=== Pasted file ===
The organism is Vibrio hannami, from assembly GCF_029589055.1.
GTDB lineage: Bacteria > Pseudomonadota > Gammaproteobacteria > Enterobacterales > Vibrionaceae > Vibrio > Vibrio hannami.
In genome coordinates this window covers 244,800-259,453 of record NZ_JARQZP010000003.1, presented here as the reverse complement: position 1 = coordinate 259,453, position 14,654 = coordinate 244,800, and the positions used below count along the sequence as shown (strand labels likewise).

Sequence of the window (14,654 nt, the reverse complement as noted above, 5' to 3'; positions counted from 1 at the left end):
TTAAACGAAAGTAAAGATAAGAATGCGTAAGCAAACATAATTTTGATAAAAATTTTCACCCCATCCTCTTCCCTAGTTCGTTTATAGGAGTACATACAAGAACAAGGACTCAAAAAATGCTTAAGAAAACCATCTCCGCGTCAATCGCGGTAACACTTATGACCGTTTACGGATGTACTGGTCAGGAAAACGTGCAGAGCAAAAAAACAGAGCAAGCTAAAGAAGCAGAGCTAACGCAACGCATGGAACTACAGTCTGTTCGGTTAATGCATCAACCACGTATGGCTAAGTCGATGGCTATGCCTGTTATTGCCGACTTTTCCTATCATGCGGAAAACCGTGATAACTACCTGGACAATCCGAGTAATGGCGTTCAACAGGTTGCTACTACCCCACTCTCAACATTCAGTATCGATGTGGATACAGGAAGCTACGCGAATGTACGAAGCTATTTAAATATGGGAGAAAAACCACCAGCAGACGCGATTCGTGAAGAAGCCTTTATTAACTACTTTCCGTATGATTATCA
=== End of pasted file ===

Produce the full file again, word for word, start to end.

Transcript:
The organism is Vibrio hannami, from assembly GCF_029589055.1.
GTDB lineage: Bacteria > Pseudomonadota > Gammaproteobacteria > Enterobacterales > Vibrionaceae > Vibrio > Vibrio hannami.
In genome coordinates this window covers 244,800-259,453 of record NZ_JARQZP010000003.1, presented here as the reverse complement: position 1 = coordinate 259,453, position 14,654 = coordinate 244,800, and the positions used below count along the sequence as shown (strand labels likewise).

Sequence of the window (14,654 nt, the reverse complement as noted above, 5' to 3'; positions counted from 1 at the left end):
TTAAACGAAAGTAAAGATAAGAATGCGTAAGCAAACATAATTTTGATAAAAATTTTCACCCCATCCTCTTCCCTAGTTCGTTTATAGGAGTACATACAAGAACAAGGACTCAAAAAATGCTTAAGAAAACCATCTCCGCGTCAATCGCGGTAACACTTATGACCGTTTACGGATGTACTGGTCAGGAAAACGTGCAGAGCAAAAAAACAGAGCAAGCTAAAGAAGCAGAGCTAACGCAACGCATGGAACTACAGTCTGTTCGGTTAATGCATCAACCACGTATGGCTAAGTCGATGGCTATGCCTGTTATTGCCGACTTTTCCTATCATGCGGAAAACCGTGATAACTACCTGGACAATCCGAGTAATGGCGTTCAACAGGTTGCTACTACCCCACTCTCAACATTCAGTATCGATGTGGATACAGGAAGCTACGCGAATGTACGAAGCTATTTAAATATGGGAGAAAAACCACCAGCAGACGCGATTCGTGAAGAAGCCTTTATTAACTACTTTCCGTATGATTATCA